Feature 03.25.2019 4 minutes

Revolt of the Somewheres


Our moralizing modern-day aristocrats are at odds with American justice.

Christopher DeMuth’s magnificent essay captures much of what underlies the West’s political turmoil. His endorsement of David Goodhart’s Anywhere versus Somewhere dichotomy strikes me as especially correct, as is DeMuth’s description of each group’s characteristics and attitudes. I also have little to quarrel with regarding his specific policy proposals for American government.

DeMuth, however, underplays the moral dimension of the struggle between Somewheres and Anywheres. He hints at it when he notes that Anywheres largely work in what they perceive to be meritocracies. For the Anywheres, DeMuth writes, “[m]eritocracy, not democracy, provides the justification for their power and the means of exercising power.”

Meritocracy, then, is simply a new version of an old word: aristocracy. Aristocracy has come to mean rule by hereditary lords, but its Greek roots betray the underlying moral presupposition. “Aristo” comes from aristos, or the best, and “cracy” comes from kratia, which means power, as in rule. Aristocracy, in other words, means “the rule by the best” – and if one is better than others there is no reason to ask for the consent of one’s inferiors. Indeed, there is every reason not to.

This is the underlying cause of our political discontent. One set of citizens has come to believe themselves to be superior to another, and hence seeks to rule without their consent or in their interest. Not surprisingly, this is creating a modern Peasant’s Revolt.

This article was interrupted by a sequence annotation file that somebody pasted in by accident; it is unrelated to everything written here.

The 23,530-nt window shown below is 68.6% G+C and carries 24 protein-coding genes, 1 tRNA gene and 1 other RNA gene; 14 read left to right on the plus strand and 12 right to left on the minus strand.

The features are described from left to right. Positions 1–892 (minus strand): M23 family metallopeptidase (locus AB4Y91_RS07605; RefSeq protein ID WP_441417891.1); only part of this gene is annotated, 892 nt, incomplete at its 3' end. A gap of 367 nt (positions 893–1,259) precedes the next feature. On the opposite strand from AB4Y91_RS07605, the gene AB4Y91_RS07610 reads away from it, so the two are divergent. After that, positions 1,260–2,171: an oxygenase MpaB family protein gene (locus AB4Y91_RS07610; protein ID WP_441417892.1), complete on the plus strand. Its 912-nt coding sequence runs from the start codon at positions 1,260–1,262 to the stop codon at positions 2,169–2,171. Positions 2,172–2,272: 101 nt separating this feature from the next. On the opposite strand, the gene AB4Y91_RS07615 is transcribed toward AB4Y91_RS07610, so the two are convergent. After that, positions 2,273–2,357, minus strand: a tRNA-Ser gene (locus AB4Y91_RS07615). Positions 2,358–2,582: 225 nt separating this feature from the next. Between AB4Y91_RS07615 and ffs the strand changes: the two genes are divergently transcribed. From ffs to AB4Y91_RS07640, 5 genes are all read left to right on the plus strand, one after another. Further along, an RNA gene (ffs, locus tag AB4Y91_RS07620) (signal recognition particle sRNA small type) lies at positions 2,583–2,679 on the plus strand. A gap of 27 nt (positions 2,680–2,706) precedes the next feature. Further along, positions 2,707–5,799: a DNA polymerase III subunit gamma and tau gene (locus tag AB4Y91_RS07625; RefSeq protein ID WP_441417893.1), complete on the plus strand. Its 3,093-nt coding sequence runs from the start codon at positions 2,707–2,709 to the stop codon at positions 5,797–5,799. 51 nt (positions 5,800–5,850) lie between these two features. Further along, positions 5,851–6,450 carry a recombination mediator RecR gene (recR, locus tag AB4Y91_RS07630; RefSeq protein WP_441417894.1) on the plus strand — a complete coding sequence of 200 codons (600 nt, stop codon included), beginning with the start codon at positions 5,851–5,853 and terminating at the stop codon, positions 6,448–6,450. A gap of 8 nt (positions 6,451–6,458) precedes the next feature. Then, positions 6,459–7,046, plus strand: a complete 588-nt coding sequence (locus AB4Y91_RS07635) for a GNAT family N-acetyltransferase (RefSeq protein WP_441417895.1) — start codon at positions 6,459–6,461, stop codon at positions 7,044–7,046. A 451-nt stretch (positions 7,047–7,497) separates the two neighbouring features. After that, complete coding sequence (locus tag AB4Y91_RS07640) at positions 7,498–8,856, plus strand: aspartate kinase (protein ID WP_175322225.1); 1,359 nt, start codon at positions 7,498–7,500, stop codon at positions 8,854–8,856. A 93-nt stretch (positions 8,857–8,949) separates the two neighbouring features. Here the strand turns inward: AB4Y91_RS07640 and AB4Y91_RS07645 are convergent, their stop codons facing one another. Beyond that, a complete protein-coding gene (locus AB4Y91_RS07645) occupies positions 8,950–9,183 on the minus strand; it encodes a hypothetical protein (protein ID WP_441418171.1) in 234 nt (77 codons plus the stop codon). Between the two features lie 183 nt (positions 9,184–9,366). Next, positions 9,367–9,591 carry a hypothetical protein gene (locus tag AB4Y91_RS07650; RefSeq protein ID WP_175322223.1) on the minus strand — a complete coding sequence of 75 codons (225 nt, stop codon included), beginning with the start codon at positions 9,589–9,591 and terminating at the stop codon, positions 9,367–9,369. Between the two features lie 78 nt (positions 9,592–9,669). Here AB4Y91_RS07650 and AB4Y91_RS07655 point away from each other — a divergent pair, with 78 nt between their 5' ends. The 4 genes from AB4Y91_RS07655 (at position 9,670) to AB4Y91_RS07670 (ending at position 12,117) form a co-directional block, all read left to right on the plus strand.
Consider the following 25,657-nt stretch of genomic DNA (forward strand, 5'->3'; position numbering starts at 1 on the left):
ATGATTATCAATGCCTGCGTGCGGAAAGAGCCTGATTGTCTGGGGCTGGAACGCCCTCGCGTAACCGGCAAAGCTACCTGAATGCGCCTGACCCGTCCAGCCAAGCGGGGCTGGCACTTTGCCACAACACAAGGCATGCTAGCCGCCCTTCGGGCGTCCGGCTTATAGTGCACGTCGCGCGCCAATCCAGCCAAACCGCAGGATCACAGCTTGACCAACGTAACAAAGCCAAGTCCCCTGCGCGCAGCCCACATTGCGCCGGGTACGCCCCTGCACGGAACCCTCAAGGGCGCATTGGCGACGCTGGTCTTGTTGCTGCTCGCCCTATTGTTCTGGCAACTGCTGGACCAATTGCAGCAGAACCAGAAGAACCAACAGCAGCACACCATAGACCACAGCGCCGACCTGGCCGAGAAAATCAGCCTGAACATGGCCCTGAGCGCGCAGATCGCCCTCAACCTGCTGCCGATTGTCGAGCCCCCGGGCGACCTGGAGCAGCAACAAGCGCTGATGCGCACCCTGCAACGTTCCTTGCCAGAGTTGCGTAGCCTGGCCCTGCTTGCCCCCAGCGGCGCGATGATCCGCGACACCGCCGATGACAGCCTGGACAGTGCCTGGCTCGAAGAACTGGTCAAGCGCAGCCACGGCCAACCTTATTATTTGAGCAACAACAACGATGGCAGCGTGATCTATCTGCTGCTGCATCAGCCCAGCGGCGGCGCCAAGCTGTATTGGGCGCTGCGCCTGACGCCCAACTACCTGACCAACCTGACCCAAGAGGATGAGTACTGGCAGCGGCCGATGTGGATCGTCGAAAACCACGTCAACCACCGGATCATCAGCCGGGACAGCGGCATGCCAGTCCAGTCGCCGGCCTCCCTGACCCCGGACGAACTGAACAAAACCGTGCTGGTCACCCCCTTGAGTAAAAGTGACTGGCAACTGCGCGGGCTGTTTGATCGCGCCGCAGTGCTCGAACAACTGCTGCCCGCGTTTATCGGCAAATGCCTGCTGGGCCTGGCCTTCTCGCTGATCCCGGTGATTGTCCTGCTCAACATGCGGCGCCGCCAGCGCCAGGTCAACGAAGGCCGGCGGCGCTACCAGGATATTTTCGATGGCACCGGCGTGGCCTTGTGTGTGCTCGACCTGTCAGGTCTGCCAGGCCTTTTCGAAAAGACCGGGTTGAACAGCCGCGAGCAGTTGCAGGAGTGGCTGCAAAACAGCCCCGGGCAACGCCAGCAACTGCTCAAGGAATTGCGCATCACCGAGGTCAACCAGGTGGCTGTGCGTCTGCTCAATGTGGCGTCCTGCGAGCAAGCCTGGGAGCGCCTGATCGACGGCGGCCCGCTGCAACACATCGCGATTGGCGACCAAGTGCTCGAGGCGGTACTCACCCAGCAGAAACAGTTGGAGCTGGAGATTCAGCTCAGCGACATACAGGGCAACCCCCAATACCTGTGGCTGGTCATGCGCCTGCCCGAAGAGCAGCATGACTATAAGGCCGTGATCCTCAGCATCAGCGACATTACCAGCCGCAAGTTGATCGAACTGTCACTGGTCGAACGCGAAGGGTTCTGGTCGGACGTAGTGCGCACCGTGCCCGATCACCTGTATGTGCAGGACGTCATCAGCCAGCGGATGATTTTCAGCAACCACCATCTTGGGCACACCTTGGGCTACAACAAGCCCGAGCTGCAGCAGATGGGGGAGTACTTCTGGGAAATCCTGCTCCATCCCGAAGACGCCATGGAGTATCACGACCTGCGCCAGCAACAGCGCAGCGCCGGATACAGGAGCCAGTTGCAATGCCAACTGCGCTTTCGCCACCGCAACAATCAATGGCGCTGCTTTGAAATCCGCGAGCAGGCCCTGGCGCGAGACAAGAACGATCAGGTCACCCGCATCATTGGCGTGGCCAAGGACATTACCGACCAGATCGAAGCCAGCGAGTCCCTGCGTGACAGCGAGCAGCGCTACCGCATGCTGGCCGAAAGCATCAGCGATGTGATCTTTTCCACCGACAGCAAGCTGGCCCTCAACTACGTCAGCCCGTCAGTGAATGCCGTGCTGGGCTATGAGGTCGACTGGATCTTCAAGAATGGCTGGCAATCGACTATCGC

Belief in one’s own moral superiority as a result of learning, experience, comfort, and distance from hard physical labor have always been the hallmarks of the aristocrat’s claim to rule. Today’s Anywheres, graduates of elite institutions or survivors in the rigorous competition of the academy, the marketplace, or the military, equate their backgrounds with innate differences. They think they are simply better than the rest of us, and as such our job is to follow along and keep quiet.

It is this sense of moral superiority that leads them to prefer closed systems of governance such as the rule of judges and bureaucrats. They alone can populate those precincts of power, and they alone can navigate them. The replacement of the debates of the arena with the intrigues of the lobbies is another hallmark of aristocracy. Exposing the internal deal making and quests for power that inevitably arise from the differences between aristocrats to public scrutiny is unacceptable. To flip the Washington Post’s motto on its head, aristocracy thrives in darkness.

This aristocratic morality has peculiar expressions on the Right and the Left. Among the Right it leads to a doctrinaire libertarianism that denies the legitimacy of collective action through direct or representative government. Any such action is merely the attempt of an embittered group of inferiors to unjustly steal power from the true aristoi, the owners and deployers of capital and their aides de camp. This view leads to de facto globalization and the de facto elimination of democracy.